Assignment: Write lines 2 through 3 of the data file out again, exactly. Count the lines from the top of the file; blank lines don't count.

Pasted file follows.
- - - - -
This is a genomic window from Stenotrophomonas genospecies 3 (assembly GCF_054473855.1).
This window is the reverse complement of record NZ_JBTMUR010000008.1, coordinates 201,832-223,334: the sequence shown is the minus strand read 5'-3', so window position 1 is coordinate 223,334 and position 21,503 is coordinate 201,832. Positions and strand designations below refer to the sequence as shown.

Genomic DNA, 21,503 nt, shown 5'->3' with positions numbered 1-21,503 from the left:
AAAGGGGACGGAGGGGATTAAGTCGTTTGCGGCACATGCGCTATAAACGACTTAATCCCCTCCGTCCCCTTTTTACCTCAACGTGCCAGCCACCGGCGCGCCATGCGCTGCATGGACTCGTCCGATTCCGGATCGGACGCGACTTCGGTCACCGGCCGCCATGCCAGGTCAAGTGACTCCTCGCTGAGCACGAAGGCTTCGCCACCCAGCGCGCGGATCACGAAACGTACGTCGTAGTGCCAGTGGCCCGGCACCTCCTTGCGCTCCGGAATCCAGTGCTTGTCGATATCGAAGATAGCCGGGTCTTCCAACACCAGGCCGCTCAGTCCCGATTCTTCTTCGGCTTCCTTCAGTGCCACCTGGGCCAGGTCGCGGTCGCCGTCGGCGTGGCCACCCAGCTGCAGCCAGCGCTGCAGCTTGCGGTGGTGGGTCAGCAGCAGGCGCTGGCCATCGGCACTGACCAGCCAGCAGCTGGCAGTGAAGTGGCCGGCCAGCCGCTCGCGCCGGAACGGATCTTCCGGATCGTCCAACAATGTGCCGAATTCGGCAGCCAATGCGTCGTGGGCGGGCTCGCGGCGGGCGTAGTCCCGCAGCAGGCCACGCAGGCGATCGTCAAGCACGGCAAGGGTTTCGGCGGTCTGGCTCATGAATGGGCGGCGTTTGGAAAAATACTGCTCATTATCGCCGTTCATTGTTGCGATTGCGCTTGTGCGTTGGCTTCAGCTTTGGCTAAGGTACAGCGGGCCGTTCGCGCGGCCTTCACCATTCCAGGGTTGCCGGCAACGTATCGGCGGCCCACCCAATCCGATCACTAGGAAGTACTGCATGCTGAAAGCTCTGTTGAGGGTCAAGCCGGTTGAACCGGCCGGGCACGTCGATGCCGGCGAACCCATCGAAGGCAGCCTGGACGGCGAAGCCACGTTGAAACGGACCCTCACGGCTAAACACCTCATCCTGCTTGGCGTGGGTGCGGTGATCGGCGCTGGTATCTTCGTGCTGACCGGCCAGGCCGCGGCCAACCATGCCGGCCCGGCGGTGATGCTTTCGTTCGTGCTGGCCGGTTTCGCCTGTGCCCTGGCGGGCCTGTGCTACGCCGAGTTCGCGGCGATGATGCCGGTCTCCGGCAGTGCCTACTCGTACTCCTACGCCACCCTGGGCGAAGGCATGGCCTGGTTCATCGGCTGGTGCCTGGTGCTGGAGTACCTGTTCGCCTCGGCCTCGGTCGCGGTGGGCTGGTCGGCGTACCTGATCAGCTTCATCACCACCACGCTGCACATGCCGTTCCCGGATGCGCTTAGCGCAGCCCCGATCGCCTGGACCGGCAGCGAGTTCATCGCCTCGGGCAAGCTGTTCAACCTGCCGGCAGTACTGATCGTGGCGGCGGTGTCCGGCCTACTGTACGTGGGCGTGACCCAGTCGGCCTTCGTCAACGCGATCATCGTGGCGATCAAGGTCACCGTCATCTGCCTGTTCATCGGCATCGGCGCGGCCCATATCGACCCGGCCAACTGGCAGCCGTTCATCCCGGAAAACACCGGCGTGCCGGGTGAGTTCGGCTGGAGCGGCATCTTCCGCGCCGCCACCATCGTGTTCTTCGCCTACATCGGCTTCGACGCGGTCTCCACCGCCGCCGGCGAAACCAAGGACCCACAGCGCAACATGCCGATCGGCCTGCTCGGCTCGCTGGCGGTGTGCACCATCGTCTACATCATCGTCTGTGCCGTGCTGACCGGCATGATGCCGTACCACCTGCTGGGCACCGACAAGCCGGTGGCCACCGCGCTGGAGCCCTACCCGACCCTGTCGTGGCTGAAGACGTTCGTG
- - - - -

This window is the reverse complement of record NZ_JBTMUR010000008.1, coordinates 201,832-223,334: the sequence shown is the minus strand read 5'-3', so window position 1 is coordinate 223,334 and position 21,503 is coordinate 201,832. Positions and strand designations below refer to the sequence as shown.

Genomic DNA, 21,503 nt, shown 5'->3' with positions numbered 1-21,503 from the left: